The arcana of Pulcinella resonates with the Ziz mythic figure, but it is not dependent on myth or allegorical substitution. The parabasis is the exposition of every life here and now. Although the figure of the bird disappeared from Agamben’s mature work, one should not dismiss his first publication, the poetic short-story “Decadenza” (1964), which he wrote while a law student at Sapienza, and which tells the story of a depressed community of birds with eggs that do not hatch and species that have lost the contact with the external world . I think it’s fair to say that Agamben’s Pulcinella finds the ‘exit’ to the oblique and impoverished world of “Decadenza” through Pulcinella’s adéspoton: a new capability is imagined to flee from the catastrophe of the world, against nihilism and the global conflagration (think of the fetichistic avatar of political destruction), but rather to dwell in the non-event of happiness in the mystery of every life. If as Agamben writes, metaphysics is always the production of a dead-end – always arousing a feeling of “being-stuck”, always in need of “catching up” at the expense of suppressing our ethical freedom – one could very well see how Pulcinella’s flight of freedom is the path against metaphysics par excellence . As Agamben writes at the closing of Pulcinella: “Il segreto di Pulcinella è che, nella commedia della vita, non vi è un segreto, ma solo, in ogni istante, una via d’uscita” . One can imagine him being a truly unforgettable anti-Sisyphus.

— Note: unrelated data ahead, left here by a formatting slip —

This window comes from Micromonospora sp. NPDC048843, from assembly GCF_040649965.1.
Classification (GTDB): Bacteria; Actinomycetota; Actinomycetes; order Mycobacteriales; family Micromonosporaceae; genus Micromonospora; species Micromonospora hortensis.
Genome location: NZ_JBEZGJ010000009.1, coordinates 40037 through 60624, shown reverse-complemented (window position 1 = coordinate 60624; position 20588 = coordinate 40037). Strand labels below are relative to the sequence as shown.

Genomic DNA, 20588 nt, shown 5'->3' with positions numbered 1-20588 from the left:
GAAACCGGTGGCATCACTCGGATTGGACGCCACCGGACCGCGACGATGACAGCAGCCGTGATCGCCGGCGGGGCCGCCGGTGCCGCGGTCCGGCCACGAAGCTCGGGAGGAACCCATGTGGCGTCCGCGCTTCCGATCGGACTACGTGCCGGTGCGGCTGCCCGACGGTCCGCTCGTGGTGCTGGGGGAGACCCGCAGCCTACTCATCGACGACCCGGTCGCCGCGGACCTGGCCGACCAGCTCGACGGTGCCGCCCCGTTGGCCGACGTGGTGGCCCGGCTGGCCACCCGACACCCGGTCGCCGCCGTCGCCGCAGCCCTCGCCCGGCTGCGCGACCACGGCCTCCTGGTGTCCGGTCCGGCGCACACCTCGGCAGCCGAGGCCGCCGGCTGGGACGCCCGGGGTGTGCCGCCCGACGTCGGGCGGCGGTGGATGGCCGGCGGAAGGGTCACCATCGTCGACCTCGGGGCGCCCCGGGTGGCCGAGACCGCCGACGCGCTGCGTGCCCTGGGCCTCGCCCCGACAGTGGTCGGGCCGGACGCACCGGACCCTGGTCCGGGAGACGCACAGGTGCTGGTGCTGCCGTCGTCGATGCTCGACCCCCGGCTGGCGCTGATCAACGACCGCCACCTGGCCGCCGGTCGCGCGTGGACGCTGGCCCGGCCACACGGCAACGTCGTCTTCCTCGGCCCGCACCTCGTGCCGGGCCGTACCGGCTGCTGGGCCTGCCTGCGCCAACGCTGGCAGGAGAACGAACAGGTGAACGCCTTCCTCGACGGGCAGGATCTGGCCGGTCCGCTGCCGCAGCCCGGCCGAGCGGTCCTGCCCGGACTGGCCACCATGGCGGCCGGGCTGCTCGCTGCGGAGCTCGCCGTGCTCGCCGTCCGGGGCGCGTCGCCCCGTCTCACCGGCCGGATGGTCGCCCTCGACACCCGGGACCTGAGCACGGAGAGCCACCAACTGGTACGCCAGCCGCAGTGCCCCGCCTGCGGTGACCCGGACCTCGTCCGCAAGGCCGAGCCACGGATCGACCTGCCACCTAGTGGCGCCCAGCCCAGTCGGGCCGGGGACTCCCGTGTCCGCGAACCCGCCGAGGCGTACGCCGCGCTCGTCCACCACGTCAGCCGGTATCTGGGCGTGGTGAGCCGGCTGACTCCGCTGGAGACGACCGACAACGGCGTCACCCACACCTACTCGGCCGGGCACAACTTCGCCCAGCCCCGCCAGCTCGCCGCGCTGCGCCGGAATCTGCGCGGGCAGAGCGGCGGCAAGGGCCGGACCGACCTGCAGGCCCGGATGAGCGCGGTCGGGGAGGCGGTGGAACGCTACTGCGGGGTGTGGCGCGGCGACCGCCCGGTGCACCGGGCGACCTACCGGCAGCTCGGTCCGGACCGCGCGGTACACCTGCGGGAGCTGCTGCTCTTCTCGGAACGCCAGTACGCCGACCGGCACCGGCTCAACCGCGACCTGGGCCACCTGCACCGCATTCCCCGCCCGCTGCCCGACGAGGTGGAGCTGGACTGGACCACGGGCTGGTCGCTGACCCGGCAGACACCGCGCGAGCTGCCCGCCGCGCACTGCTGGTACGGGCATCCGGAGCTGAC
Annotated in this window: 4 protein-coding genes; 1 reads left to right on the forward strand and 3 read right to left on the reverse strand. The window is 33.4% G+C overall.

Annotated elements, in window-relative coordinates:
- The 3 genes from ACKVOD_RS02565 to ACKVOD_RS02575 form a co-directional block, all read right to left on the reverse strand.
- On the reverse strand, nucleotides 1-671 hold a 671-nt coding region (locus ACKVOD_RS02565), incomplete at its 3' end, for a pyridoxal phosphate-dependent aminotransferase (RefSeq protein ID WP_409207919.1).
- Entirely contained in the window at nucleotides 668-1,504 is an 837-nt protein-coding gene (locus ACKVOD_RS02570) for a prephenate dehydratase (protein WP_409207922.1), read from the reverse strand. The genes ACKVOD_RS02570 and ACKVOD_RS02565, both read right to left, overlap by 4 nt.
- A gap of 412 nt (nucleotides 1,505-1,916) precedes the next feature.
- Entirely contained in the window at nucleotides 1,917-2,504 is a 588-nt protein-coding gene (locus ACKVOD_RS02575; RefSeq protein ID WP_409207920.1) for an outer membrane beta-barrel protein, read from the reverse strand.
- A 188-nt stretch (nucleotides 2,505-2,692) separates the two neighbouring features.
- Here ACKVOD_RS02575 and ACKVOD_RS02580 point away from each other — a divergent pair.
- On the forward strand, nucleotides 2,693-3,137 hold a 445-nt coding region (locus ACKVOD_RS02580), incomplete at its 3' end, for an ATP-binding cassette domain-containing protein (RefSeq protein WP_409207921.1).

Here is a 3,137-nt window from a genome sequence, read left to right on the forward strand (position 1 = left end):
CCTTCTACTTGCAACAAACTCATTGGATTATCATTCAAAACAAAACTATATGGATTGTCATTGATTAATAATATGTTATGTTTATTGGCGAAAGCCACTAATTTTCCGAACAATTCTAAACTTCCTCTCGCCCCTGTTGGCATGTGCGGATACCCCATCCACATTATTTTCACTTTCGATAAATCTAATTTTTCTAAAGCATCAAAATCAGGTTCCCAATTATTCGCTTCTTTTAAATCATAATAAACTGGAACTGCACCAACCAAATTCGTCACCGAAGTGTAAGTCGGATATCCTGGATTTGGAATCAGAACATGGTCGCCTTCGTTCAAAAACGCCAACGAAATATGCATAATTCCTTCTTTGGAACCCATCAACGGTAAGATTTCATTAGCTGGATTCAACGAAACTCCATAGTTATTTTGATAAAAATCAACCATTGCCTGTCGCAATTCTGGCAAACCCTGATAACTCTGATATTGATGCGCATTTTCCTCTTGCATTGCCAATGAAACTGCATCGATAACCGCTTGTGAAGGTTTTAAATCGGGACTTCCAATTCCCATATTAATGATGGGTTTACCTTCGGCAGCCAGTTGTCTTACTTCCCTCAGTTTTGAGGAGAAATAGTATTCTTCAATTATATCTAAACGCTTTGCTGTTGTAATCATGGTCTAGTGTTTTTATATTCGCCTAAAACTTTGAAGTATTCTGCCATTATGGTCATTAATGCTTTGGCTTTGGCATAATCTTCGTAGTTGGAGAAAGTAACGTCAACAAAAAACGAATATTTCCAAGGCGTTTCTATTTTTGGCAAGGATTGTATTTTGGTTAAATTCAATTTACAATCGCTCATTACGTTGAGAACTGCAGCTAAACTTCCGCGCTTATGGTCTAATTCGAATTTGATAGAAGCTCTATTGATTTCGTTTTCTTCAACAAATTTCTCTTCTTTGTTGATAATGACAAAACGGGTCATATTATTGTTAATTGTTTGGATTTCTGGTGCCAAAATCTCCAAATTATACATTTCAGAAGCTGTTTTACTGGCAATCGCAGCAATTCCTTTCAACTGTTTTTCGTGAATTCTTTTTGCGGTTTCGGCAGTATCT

1. Giorgio Agamben. Idea della prosa (Quodlibet, 2002), 93.
2. Giorgio Agamben. Pulcinella ovvero divertimento per li regazzi (Nottetempo, 2015), 4
3. Ibild., 35
4. Søren Kierkegaard. Fear and Trembling (Penguin Classics, 1985), 79.
5. Giorgio Agamben. Pulcinella ovvero divertimento per li regazzi (Nottetempo, 2015), 65.
A rebuttal against the notion of enemy frequently hinges on conflating the enemy with total enmity. It usually takes the form of a hypothetical: once an enemy is declared as such, is there anything that can deter the escalation into total enmity? The historical record provides analytical reassurance to the hypothetical, but it does not eliminate its generality, since its ultimate probe is conditioned by an ideal of conceptual purity. Not every hypothetical is idealistic, but every hypothetical exerted from purity is. This concerns any understanding of politics, given that the notion of the enemy presupposes an impure origin of conflict, threats, disorder, or unjustified propensity towards evil. If the enemy is best understood as an operative principle between repression and totalization of enmity, it also entails a rejection of purity as sacralization of the political.